We sailed out of Dover with sunny skiesand calm seas as we started our fourteen day cruise on the Seabourn Pride.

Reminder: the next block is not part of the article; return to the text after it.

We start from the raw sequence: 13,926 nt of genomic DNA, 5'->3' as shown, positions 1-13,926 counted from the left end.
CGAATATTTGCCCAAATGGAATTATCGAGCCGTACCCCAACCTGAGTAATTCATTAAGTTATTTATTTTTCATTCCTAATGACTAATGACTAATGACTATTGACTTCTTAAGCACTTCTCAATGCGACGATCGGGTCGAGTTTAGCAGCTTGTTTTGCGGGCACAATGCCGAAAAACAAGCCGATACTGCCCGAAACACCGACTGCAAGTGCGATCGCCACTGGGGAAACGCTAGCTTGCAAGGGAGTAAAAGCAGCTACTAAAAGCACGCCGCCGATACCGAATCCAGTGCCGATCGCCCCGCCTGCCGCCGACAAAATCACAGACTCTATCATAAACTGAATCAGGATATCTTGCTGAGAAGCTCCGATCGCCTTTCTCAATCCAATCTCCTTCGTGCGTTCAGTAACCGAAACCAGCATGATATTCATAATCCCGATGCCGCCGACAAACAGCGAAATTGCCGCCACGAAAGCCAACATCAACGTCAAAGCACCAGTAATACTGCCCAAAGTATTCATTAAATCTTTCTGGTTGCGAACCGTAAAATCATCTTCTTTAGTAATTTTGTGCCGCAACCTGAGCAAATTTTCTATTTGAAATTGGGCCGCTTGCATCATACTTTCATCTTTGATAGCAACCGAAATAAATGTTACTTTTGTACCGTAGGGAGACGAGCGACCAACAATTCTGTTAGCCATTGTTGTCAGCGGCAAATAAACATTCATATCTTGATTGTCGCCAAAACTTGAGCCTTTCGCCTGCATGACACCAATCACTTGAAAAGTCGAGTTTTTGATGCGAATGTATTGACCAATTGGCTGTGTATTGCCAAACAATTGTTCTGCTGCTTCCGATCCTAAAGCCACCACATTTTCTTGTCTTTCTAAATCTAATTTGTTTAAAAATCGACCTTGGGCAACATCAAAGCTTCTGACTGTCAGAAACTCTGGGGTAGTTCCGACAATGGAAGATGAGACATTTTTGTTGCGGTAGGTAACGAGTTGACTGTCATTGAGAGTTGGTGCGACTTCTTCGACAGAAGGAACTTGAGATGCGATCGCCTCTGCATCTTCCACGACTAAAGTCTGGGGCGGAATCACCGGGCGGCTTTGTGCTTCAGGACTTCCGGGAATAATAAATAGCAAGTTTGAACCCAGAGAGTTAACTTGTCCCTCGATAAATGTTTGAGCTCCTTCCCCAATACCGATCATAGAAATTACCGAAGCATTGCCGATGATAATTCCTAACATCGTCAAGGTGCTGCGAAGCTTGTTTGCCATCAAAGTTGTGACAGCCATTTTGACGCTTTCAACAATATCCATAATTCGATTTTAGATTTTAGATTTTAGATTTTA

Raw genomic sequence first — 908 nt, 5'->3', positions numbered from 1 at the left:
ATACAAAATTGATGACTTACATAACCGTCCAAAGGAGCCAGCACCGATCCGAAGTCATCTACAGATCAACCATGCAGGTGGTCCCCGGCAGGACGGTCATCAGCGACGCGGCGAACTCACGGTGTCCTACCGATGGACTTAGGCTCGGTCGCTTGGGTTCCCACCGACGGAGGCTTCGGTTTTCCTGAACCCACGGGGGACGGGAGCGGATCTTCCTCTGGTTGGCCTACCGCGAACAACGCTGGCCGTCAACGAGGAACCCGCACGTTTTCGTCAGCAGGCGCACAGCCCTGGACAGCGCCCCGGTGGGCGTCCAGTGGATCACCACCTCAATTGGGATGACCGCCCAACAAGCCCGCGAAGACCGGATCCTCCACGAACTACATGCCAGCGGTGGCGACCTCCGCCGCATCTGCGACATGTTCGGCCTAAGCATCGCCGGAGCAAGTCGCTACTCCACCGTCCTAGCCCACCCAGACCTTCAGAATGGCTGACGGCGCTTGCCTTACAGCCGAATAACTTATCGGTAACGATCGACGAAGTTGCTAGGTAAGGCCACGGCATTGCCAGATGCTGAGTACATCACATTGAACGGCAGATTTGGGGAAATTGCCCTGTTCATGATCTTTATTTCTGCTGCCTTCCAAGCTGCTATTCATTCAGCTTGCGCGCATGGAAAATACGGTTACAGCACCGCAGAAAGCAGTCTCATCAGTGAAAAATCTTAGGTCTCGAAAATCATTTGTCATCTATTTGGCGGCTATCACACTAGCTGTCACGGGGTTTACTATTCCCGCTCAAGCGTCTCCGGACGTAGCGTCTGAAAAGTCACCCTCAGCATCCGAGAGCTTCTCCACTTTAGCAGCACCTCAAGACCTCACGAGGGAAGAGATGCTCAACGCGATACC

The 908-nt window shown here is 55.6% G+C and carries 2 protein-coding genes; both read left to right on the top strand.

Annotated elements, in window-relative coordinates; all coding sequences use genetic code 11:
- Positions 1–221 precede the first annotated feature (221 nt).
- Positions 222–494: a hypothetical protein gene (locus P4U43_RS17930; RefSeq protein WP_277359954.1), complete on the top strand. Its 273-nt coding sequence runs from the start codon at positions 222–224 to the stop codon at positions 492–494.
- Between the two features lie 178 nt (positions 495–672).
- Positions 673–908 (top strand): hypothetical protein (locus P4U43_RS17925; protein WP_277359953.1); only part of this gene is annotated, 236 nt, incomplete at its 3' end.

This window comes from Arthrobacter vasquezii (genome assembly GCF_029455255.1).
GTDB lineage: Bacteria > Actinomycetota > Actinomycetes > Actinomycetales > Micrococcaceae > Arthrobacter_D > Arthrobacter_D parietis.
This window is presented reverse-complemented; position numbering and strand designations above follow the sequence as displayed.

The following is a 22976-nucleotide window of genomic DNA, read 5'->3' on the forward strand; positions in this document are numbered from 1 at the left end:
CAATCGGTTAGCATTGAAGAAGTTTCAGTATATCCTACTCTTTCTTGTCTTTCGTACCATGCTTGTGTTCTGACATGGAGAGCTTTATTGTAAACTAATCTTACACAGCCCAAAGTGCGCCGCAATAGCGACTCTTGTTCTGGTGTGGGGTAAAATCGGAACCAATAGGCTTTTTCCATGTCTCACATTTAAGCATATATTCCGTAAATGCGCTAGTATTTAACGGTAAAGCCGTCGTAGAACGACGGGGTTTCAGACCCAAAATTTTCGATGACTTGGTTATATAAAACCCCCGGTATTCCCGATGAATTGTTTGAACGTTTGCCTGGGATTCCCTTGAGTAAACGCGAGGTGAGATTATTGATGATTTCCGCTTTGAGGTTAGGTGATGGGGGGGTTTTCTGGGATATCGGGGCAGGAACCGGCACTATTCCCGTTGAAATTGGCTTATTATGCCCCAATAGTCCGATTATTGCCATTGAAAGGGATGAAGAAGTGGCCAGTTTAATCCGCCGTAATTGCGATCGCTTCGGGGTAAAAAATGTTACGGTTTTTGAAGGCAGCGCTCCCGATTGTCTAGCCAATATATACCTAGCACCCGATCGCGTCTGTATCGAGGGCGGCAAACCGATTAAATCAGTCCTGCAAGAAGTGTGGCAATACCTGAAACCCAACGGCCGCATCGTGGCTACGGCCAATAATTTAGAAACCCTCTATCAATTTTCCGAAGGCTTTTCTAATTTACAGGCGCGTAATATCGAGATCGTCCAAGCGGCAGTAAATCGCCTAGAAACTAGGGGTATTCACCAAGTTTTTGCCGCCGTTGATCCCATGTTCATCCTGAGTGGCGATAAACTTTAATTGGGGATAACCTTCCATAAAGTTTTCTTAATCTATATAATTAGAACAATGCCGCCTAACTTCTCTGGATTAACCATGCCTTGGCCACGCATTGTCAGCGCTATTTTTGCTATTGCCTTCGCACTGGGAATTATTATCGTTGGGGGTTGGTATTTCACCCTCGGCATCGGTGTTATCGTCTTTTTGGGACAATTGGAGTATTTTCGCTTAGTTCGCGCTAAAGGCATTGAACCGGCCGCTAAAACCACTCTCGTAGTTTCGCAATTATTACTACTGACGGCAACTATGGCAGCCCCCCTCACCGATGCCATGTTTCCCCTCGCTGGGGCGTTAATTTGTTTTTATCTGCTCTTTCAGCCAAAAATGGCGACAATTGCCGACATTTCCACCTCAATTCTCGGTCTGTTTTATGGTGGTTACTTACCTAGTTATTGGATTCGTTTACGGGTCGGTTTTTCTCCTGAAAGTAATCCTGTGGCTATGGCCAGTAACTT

It was a most pleasant evening. We popped up to the Sky Bar shortly after departure as the ship began her very slow transit to Le Havre, France. It was then time to freshen up for dinner. Having spent a good bit of time with some of those on the 2012 Goldring Travel Food & Wine Cruise in Dover, I was up for a nice dinner alone with my wife. We arrived at The Restaurant for dinner at about 8:00 p.m. and, surprisingly, there were no tables for two. We were advised it would be about 20 minutes before there would be any; not a problem as we were just as happy to enjoy a pre-dinner cocktail in The Club. But only two sips later our table was ready…and both the food and service was impeccable. (To be honest, there were a couple of hiccups in the dining room that affected a few guests should not have happened, but that aside it was a wonderful evening.) After dinner we wandered over to the Sky Bar, settled into the comfortable sofas (a new addition for us) and I had a nice scotch and a cigar. The next morning we awoke in Le Havre, France to some rather unpleasant weather. There was rain and wind and more rain and wind, so many of us declared it a “sea day”. I really didn’t have any plans as I was looking forward to resting up after a rather hectic schedule leading up to the cruise. But in the afternoon the wind and rain quieted so we thought we would spend a couple of hours looking around Le Havre. Honestly, it would not take more than a couple of hours (save if you went to the museums…one of which I heard was delightful) as it was a dreary Sunday and everything…and I mean everything…was closed. We did stop at the local mall to pick up some things we forgot, but the mall was small and the prices were high, so it was back onto the complimentary Seabourn shuttle to the ship. Apparently, because we were overnighting, the dress was Resort Casual for the second night in a row. We dined with a couple that has been on every Food & Wine Cruise and love the entire Seabourn experience…including knowing that when they board, the gluten-free breadsticks, bread and adjusted menu will be provided without them saying a word. (As a note of interest, on this cruise my client is the only person who requires a gluten-free diet and for Seabourn it requires special preparation for one guest every single day…and it is done without hesitation or cutbacks. More breadsticks? No problem!) A fantastic dining experience and my wife’s veal was one of the best preparations I have ever tasted. After a bit of a too long of a night we were up and ready to…encounter gale force winds and incredible rain yet again. We had made plans with some others in our group to venture over the Honfleur, France and decided to brave it nonetheless. That is right up until it got so bad that they had to close the gangway 10 minutes before we were going to leave. (We had arranged for a taxi to take us there and then pick us up two hours later for 125 Euros). Well, the winds quieted and the gangway opened about noon, so we decided to give it a shot. Our taxi driver was still waiting for us and the four of us were off. (One thing to note is that the cruise terminal is ridiculously located, so it takes you about 10 minutes just to get to the other side of the port.) As we drove the skies started to brighten and by the time we arrived in Honfleur there was almost sunshine. Our taxi took us to the Church of the Mariners and then to a lookout point that, incredibly after our weather, had a fantastic view. It was then on to Honfleur for a walk around and moules & frites (mussels and French fries). As our car pulled the blue sky arrived with a very welcome brilliant sun. We visited an ancient wooden church (used more for praying than showing off, to be sure) and strolled the streets peaking in some very interesting art galleries and chocolate shops (way too expensive…and my wife was very happy with her bags of just purchased English chocolates!) A shop specializing in Calvados caught my eye. Calvados has never been a favorite of mine, but I figured it is the Goldring Travel Food & Wine Cruise and calvados is about as typical of the region as anything could be. This shop had just about any variety and style of calvados you could imagine. So we had a little tasting and eventually settled on a 20 year calvados to have as part of our Food & Wine Tasting on the last sea day. We then strolled the restaurants lining the quay and settled on one that was actually not my first choice, but they were serving skate that one of our friends wanted. Sitting at two small tables we enjoyed a three course meal for about 20 Euros; the star of which was, of course, mussels in wine and garlic with a touch of cream with a couple of glasses of Muscadet wine. (the oysters weren’t too bad either!) Yes, I did eat the entire pot of mussels and dipped the baguette in the juice that remained. It was a surprising and wonderful day. As we departed LeHavre, the captain announced that we would be having some seas on our way to St. Peter Port, Guernsey and that we should secure everything in our suites. This is not a good sign! He also advised that we might need to skip our next port due to the seas, but that we might be able to overnight in the following port of Falmouth. We dined with Captain Jensen along with another couple from our group and an Australian couple we had met on the Seabourn Sojourn during last year’s Food & Wine Cruise from Quebec City to New York. It was a very enjoyable evening, though I have to say Captain Jensen’s Danish accent was a bit more challenging than the Norwegian ones I have encountered. He is a very pleasant and good natured man, thought I really didn’t have enough of a chance to chat with him as much as I would have liked. The next morning around 6:00 a.m. the Captain Jensen had the Seabourn Pride poke around the island trying to see if there was any way we could tender to the island. About 7:00 a.m. the engines were put into full gear and, unfortunately, we missed St. Peter Port. There were a number of very disappointed guests, but I believe they were firmly outnumbered by the number of guests who were feeling the ill-effects of some fairly rough seas. (Though with 140 repeat Seabourn guests, it was a fairly hearty showing about the ship.) So it was to be another sea day and I was very happy. (My wife, however, still gaining her sea legs…and stomach…was of another mood!) As we approached Falmouth, England about 4:00 p.m. the seas calmed, the wind subsided and the quaint bay and town came into view. With spirits rising (and my wife rising out of bed), plans to “hit the town’ were made. And then I was told that our Shopping with the Chef was cancelled by the fish market we were going to visit. No real excuse, but months of planning, all the preparation by Chef Kurt Timmermans and Culinary Operations Manager Bjoern Wassmuth and myself were tossed out the window by David Seabourne, of Seabourne Fish Market with no real excuse or reason. It was going to be a wonderful event, but it was what it was and doing business with the Seabourne Fish Market in Cornwall is not high on my list of companies with integrity to do business with. Chef Kurt was so concerned about finding an alternative, but as my quick dash into Falmouth soon confirmed, another option being arranged at the last minute wasn’t going to happen. But when traveling expecting perfection is unrealistic…unless, of course, you are looking for a spectacular double rainbow as we approached Falmouth Harbor! What did we do in Falmouth? We got over it, worked on some alternative plans and had a great time.